Let us not forget that the ram drive does need to be propelled up to a velocity that allows it to work. It doesn’t work from a standing start. For that, the ship will need an onboard supply of H2, which means that it will be subject to the rocket equation constraints until it gets up to ram velocity. If Jeff Greason’s Q-Drive works, then it offers a more parsimonious solution to reach the needed velocity to start the ram engine. As it needs to generate huge magnetic fields to interact with the charged medium, is it possible to adapt them to the ram scoop configuration when needed?

    • Michael February 21, 2021, 9:43

      Alex I believe the charge of a black hole is internal to it, we can’t feel it’s effect directly. However moving the small BH is easier than thought, firing particles including light, very high frequency, into it imparts a momentum to it, it can be controlled that way.

      • Alex Tolley February 21, 2021, 23:46

        This paper suggests that magnetic fields are external to the BH. However, BH physics is well beyond my understanding.

        Magnetic fields around black holes

      • Ron S. February 22, 2021, 10:42

        The charge is seen externally. However, the amount of charge imbalance (say, lots of electrons) to impart an observable, let alone effective charge is truly enormous.

        Moving a small BH is not so easy! I dare you to focus a laser on a BH that is far smaller than the wavelength of the photons. Particles also will sail right past it since it’s such a small target. It can pass through ordinary solid matter with little effect, and can grow only very very slowly.

        • Michael February 22, 2021, 16:20

          If this was the case BH’s which spin at high fractions of the speed of light would create huge magnetic fields which we do not see. Also if I was in the hole, a large low tidal one, I could arrange the electric field to communicate to outside the hole. That magnetic field is remnants of the plasma that fell in and gets wrapped around the hole but must disappear as well. I have a thought experiment in which we have two orbiting BH’s, I strip hydrogen and put the all the electrons in one hole and all the protons in the other, I wonder what would happen, eventually the electric charge should over power even gravity as it’s magnitudes stronger than gravity. The frequency of light would be very very high to be absorbed but then do we have to. The small BH will radiate energy, perhaps a reflector system which pushes some of the energy back in could work to control it or even the tiny electron could do the job.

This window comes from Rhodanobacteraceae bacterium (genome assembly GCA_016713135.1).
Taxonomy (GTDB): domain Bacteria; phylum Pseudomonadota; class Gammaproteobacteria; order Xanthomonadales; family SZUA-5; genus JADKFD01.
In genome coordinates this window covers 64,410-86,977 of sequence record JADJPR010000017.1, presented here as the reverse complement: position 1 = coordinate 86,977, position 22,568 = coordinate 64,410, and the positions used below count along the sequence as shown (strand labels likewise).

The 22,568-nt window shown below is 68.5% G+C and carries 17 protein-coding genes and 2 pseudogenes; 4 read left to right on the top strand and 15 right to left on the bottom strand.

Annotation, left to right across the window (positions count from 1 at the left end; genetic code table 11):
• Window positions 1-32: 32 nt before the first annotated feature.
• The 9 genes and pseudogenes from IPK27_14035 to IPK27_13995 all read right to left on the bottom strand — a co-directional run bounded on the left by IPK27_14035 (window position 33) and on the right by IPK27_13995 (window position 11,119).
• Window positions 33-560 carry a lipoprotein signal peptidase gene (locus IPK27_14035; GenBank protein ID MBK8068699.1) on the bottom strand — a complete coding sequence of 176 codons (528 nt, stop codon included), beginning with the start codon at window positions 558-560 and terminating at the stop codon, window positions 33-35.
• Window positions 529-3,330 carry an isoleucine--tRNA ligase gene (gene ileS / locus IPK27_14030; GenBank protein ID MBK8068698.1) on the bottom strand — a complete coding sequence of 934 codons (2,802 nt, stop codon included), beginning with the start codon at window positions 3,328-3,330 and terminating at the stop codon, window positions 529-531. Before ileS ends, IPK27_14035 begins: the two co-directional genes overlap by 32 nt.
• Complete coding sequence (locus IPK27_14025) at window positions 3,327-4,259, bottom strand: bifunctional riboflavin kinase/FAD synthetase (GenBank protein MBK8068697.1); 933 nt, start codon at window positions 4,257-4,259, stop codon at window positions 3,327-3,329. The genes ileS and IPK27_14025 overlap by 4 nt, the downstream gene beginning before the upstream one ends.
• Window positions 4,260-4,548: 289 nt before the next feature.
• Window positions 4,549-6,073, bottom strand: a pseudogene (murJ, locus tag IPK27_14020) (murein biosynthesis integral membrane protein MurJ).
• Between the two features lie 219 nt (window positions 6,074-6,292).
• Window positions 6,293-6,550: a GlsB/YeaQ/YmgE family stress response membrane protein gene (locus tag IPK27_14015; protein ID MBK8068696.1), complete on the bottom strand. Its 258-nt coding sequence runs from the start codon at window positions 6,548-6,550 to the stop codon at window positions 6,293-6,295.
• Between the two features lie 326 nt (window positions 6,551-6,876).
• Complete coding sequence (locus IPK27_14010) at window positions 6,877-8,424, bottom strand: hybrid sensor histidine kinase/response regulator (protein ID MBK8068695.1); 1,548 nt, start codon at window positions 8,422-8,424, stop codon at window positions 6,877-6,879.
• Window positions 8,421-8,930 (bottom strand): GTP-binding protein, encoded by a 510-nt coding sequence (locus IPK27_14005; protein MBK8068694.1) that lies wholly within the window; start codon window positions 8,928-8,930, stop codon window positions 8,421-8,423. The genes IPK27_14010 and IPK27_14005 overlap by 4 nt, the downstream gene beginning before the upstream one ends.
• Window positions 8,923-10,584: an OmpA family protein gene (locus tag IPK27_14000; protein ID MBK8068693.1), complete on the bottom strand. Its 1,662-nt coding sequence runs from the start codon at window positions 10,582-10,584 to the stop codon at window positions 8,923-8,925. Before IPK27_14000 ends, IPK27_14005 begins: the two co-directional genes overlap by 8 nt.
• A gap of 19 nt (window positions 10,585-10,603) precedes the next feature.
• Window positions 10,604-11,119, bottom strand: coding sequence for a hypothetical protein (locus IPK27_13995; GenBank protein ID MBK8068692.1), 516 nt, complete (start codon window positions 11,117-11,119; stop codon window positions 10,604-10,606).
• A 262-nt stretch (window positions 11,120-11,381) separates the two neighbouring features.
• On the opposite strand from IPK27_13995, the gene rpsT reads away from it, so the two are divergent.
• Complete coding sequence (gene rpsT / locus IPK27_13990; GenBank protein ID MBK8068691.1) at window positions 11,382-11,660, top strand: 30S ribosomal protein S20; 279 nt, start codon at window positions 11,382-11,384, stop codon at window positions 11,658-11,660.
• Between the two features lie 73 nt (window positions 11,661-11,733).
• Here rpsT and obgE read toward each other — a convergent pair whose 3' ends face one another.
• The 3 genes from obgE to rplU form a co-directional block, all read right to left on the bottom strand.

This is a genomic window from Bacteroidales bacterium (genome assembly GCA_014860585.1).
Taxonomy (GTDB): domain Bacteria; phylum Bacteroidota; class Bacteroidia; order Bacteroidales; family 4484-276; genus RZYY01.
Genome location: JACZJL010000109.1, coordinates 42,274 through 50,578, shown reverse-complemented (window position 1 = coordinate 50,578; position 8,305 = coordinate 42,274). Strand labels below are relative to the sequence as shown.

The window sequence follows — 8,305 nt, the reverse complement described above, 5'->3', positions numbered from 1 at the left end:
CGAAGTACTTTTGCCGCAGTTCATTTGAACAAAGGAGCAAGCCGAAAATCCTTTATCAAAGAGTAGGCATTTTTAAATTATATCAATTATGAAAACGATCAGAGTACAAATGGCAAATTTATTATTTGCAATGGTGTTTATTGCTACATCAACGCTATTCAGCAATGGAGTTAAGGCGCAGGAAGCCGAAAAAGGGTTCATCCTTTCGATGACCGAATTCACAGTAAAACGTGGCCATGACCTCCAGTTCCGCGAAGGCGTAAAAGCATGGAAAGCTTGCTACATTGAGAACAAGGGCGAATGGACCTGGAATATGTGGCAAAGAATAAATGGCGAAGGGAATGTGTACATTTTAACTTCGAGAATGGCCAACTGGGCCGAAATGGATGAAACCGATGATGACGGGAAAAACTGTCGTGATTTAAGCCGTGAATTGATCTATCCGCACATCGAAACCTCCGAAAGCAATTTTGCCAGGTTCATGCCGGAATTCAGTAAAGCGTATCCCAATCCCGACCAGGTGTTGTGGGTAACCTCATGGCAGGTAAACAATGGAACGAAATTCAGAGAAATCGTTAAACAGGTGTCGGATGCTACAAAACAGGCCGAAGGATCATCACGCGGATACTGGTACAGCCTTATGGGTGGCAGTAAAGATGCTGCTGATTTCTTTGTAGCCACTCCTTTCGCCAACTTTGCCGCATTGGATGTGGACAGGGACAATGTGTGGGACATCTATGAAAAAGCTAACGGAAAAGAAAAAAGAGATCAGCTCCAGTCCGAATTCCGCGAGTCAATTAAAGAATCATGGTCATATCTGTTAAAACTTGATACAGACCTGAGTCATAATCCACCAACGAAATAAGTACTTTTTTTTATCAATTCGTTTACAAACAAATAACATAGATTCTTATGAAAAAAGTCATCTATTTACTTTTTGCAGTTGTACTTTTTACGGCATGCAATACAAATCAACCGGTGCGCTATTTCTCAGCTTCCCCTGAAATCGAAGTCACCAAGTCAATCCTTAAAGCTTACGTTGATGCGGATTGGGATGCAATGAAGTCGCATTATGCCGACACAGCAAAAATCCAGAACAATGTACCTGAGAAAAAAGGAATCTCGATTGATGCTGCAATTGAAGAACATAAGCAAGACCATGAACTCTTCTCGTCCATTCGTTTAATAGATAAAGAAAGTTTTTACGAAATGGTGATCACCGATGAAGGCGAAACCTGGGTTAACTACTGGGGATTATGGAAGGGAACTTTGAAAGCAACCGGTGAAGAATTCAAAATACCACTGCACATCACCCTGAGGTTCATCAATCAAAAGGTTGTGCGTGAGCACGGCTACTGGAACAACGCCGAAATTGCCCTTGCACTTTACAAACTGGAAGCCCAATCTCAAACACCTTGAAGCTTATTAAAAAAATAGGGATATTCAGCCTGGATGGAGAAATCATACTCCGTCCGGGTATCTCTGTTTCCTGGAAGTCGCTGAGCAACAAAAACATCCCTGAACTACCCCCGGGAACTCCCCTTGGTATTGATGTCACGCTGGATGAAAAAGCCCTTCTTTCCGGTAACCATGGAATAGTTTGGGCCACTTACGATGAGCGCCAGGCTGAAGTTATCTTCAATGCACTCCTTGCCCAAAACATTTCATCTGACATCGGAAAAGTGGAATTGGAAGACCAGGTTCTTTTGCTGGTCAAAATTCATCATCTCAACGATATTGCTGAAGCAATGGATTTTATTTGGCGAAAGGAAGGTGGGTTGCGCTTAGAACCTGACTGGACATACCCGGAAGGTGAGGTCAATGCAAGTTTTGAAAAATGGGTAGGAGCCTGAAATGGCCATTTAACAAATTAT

• Ron S. February 23, 2021, 10:13

            The electric field is uniform and therefore static. Even a spinning BH (and all real BH do spin) have no magnetic field. Any magnetic effects come from matter that approaches the ergosphere (such as the accretion disk) and gets spun by the radial rotation gradient of spacetime itself.

            It is possible to “communicate” from within the ergosphere but not from within the event horizon of a spinning BH. There are theoretical methods of extracting energy from the angular momentum by piercing the ergosphere with exotic structures.

            Yes, the EM fundamental force is far stronger than gravitation. But, as I said, it’ll take a lot of charge to make it felt in a real BH, which is at minimum of stellar mass. I would be easier to do with micro-BH if such can ever be constructed. There is no known physical path to doing so from where we currently are, although it is possible some were made in the initial stage of the big bang.

            You can’t stuff the matter and radiation back into the BH. See my previous comment. If we could do this we could make a micro-BH. Confining energy and matter in this fashion is beyond extremely difficult. So difficult that (as I said above) they may have been impossible to form during the big bang.

            • Michael February 23, 2021, 14:58

              An excess of electrons could hold up the sun’s mass against its gravity, and it would weigh less than a gram. Two electrons at 1 nm would over power a neutron stars gravity by over a million times.

    • ljk February 22, 2021, 11:54

      I have not read the novel Imperial Earth in a long while. Did Clarke say whether they made the mini black hole that powered the spaceship’s drive or somehow found it somewhere in space?

      I am going to assume the former unless mini black holes are freely roaming the Sol system and the rest of the Milky Way galaxy, which I think would be quite the travel hazard.

      Mini black holes were trendy enough at the time that they were given a front seat as a potential explanation for the Tunguska Event of 1908 in a 1974 cover issue of The New York Times Sunday Magazine.

      Some tech talk on the Asymptotic Drive from the novel:


      A very interesting and eye-opening critique of the novel, which makes me think I need to read it again, as my knowledge and perceptions on life have certain changed since circa 1976:


      Side note:

      Imperial Earth is where I first learned that the American flag planted on the Sea of Tranquility by Apollo 11 in 1969 was knocked over by the exhaust blast of the Lunar Module ascent stage when the astronauts took off for the return home.